III. How It All Began
The fate of "expatriate" Salvemini was sealed from the moment he began publishing the clandestine newspaper Non Mollare, ("Don't Give Up,") in Florence with his younger activist friends Ernesto Rossi, Carlo Rosselli and Nello Rosselli. Appearing at irregular intervals (and wryly emblazoned with phrases such as, "Comes out when it can!" and "Whosoever receives it is morally obligated to pass it around!"), the newspaper published 22 issues between January and October 1925 before Salvemini was arrested by fascist police. Following a grant of amnesty by "Il Duce," the professor fled to France and England before landing at Harvard University, where the idea of the Mazzini Society first took root.
One of the Society's first members was Max Ascoli, from the Northern Italian city of Ferrara. With his launch of The Reporter in 1949, Ascoli became a point of reference for figures such as economist John Kenneth Galbraith, future U.S. Secretary of State Henry Kissinger, and Arthur Schlesinger, Jr., the scholar who penned President John F. Kennedy's "New Frontier" speeches.
In 1941, another champion of liberal and socialist thought showed up at the Mazzini Society's headquarters: Nicola Chiaromonte, who had close ties to Hannah Arendt, Albert Camus and George Orwell. After fighting in the Spanish Civil War on the communist side — flying planes alongside André Malraux — Chiaromonte felt like an exile upon his return to Italy; he was hostile to the compromises that he felt tied intellectuals to political parties after the War. With his monthly Tempo Presente, he fought for a cultural "third way" between clericalism and the authoritarianism of the left, publishing pieces by the likes of Lorenzo Milani, the Roman Catholic priest and teacher who advanced the plight of poor children, advocated conscientious objection to fascism, and was a staunch believer in the separation of church and state.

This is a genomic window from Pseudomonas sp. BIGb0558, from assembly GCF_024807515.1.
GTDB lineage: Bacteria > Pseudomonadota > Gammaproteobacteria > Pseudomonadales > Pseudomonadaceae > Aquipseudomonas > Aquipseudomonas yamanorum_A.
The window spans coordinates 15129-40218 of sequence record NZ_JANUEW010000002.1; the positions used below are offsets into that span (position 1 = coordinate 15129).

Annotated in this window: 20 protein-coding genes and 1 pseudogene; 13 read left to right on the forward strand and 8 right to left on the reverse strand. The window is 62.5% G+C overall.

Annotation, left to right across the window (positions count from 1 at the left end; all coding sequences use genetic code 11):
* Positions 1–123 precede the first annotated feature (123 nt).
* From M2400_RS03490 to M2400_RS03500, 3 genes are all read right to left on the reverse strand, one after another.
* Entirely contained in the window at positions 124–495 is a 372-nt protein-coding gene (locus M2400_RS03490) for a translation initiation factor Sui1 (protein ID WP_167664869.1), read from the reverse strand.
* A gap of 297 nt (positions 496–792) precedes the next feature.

In 1940, Count Carlo Sforza, the future foreign minister of Italy, arrived in the United States. With strong support from the Society, he penned a letter to General Edwin Watson, the senior aide and military adviser to President Roosevelt, seeking the creation of a voluntary legion of Italians under the orders of Randolfo Pacciardi, who had been head of the anti-fascist International Brigade during the Spanish Civil War.
But perhaps the most famous member of the Mazzini Society was the legendary music conductor Arturo Toscanini, who was a household name in the U.S. by early 1937, thanks to his role as music director of the NBC Symphony Orchestra.
In Bologna in 1931, the maestro had refused to perform the fascist hymn "Giovinezza" in the presence of Leandro Arpinati and other party bigwigs. That act of resistance earned him slaps and punches from the followers of "Il Duce." In America, it made him the shining star of the Mazzini Society.